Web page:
Donations engineered to be anonymous, court hears

MARIKA HILL AND STACEY KIRK
Last updated 21:09 19/05/2014

Relevant offers

Politics

'Fat people' to blame for tobacco tax: Winston Peters Schools will decide how to spend targeted funding for under-achieving kids Key gets tough on Auckland with new policy forcing councils to release land Below the beltway: The week in politics Budget 2016: Changing super will be super hard, which is why John Key should do it Govt thinks about compulsory warranty to protect against building flaws DHBs still being shortchanged, says Labour - unveils health map to highlight regional shortfalls Polluters have to pay full cost of emissions after bill passes final hurdle Sole buyer of Invercargill state houses pulls out, stalling Government plans Five charts that explain the Budget

Former ACT leader John Banks met with high-profile donors to "engineer" a way for their donations to be made anonymously, prosecutors say.

His court case was delayed this morning after an elderly man, later identified as elderly royal protester Sam Bracanov, threw a bucket of manure on the politician as he arrived at the High Court in Auckland.

Banks is facing charges relating to whether he knew the source of donations to his 2010 bid for the Auckland mayoralty. A $15,000 donation from SkyCity and two $25,000 cheques from internet entrepreneur Kim Dotcom were recorded as anonymous.

Crown prosecutor Paul Dacre QC said Banks held separate meetings, one with Dotcom and another with a SkyCity executive, and asked each party to make donations in such a way that they would appear anonymous.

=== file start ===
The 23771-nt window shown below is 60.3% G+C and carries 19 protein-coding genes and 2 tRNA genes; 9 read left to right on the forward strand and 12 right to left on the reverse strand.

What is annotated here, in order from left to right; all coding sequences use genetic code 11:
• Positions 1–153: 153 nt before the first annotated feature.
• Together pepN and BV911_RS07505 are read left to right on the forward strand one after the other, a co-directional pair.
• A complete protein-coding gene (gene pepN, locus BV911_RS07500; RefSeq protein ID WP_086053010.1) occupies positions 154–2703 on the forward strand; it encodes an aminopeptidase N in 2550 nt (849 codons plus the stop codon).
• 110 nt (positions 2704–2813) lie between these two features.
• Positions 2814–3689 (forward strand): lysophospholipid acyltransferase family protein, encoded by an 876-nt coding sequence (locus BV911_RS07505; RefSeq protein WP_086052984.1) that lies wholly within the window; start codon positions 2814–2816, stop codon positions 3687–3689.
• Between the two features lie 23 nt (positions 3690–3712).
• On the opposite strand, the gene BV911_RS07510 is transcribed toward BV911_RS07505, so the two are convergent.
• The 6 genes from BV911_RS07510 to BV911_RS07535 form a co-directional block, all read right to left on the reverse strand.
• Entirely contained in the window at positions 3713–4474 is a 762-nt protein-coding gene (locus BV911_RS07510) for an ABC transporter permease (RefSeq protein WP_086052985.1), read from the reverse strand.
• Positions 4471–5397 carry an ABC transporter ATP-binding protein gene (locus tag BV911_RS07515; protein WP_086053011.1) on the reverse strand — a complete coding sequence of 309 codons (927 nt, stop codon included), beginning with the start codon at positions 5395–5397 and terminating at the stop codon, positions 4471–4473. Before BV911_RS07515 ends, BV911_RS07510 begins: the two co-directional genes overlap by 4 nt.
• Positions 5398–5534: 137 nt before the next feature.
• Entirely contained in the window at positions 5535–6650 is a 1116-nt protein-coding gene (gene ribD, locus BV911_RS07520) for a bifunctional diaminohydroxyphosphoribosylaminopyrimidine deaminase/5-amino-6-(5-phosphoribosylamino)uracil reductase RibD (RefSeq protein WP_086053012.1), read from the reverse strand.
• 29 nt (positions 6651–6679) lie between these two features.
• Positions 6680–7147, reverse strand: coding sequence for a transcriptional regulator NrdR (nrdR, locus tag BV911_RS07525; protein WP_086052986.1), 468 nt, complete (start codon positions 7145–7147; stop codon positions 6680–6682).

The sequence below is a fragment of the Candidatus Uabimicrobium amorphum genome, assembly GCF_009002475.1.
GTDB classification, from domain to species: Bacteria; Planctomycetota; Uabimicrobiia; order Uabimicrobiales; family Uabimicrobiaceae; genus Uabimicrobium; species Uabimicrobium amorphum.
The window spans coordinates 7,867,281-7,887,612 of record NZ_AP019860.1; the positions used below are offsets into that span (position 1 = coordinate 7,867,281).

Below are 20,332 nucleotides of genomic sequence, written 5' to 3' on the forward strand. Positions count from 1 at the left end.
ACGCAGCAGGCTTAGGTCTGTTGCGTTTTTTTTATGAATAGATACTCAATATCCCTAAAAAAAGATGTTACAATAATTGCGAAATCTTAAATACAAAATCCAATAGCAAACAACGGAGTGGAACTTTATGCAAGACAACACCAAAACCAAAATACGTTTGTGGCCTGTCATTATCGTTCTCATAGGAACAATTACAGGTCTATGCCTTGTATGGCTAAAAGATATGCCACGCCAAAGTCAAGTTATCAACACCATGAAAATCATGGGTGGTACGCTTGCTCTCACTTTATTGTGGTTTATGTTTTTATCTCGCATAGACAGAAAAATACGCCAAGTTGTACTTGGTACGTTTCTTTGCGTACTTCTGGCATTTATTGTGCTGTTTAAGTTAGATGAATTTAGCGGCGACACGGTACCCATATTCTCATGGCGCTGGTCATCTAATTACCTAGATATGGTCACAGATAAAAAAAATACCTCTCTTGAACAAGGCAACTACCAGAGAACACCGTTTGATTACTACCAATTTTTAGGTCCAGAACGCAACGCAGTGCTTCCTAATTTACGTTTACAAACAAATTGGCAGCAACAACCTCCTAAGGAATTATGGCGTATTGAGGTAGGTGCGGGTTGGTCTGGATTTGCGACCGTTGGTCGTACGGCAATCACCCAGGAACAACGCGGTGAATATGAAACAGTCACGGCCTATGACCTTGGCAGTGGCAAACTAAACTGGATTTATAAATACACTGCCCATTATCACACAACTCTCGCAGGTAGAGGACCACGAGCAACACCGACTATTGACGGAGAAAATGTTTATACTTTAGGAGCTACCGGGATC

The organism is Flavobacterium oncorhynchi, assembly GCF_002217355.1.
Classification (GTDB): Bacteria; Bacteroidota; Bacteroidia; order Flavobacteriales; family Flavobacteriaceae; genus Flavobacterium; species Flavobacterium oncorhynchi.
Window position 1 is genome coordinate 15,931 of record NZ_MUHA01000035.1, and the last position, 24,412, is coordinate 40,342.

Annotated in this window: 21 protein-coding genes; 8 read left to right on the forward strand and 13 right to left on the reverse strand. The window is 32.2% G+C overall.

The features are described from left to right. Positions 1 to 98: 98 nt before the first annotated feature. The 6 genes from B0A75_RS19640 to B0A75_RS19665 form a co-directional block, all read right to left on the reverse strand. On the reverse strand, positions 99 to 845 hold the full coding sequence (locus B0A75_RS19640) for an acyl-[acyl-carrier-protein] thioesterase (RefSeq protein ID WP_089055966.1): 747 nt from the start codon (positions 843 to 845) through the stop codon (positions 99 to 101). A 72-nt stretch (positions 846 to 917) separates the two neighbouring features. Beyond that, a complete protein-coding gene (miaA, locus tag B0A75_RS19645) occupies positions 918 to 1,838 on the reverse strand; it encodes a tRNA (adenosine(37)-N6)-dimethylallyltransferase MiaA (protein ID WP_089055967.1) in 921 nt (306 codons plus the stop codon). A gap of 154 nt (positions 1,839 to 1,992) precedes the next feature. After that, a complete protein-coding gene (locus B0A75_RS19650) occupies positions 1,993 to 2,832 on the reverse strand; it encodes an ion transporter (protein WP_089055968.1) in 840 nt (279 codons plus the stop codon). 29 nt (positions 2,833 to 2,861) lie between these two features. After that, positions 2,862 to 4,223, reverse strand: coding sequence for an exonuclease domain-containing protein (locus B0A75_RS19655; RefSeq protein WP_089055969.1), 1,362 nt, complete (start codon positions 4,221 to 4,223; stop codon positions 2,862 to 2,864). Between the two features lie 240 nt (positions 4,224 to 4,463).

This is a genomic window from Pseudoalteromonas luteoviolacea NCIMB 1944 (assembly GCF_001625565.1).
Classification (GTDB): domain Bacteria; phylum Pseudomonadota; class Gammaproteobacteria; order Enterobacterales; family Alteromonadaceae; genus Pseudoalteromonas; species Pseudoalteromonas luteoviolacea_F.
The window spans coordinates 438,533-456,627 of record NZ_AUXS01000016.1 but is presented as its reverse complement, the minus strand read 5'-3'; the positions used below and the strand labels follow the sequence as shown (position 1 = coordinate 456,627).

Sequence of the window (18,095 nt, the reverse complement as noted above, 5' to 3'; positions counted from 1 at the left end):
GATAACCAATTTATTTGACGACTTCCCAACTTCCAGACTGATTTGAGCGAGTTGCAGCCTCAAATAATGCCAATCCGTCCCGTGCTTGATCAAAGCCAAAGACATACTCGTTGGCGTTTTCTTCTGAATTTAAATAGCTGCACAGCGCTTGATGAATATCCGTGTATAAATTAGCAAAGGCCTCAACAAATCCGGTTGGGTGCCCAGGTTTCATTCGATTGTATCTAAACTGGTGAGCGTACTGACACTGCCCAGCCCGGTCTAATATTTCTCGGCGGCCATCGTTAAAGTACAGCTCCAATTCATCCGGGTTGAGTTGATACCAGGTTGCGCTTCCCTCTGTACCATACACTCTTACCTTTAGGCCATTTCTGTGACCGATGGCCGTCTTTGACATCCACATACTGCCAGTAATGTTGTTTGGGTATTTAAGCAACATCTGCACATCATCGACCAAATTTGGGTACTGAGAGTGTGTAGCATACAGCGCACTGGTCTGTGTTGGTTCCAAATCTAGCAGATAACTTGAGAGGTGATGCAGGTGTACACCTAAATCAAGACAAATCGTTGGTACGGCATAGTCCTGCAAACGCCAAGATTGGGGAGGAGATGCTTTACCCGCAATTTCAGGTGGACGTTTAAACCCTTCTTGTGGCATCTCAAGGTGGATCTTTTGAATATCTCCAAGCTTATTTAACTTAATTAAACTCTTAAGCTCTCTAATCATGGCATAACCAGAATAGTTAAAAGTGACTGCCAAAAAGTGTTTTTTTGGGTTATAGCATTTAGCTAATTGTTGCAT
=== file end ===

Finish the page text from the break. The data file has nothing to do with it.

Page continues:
"He engineered the situation to ensure the identity of the donors would not be disclosed," Dacre said.

He said that during a lunch with Dotcom and his wife, Banks asked for a $50,000 donation to be split into two cheques.

Banks did not recall the other meeting with a SkyCity executive relating to donations, Dacre said.

Dotcom, his wife Mona, and SkyCity staff would be called as witnesses during the trial.

The defence will argue Banks believed the electoral expense returns were "true and correct" when filed.

Before the trial, Bracanov threw manure across Banks suit and then disappeared shortly afterwards. 

Banks returned to court wearing a clean suit an hour later. He said last night he would not press charges against Bracanov 

The trial is the result of a private prosecution brought by retired Wellington accountant Graham McCready.

Banks is charged with "transmitting a return of electoral expenses knowing that it is false in a material particular".

The High Court case is set down for 10 days.

Crown prosecutors will call 16 witnesses.

Banks quit ACT's leadership position and his ministerial role last year after he was ordered to stand trial.

Auckland police spokeswoman Noreen Hegarty said police were aware of the manure incident and were speaking to witnesses.

The man who threw it was not in police custody and they were making inquiries to establish his identity.

Ad Feedback

- Stuff

Special offers
Opinion poll

Should the speed limit be raised to 110kmh on some roads?

Yes

No

Vote Result

Related story: 110kmh limit moves closer

Featured Promotions

Sponsored Content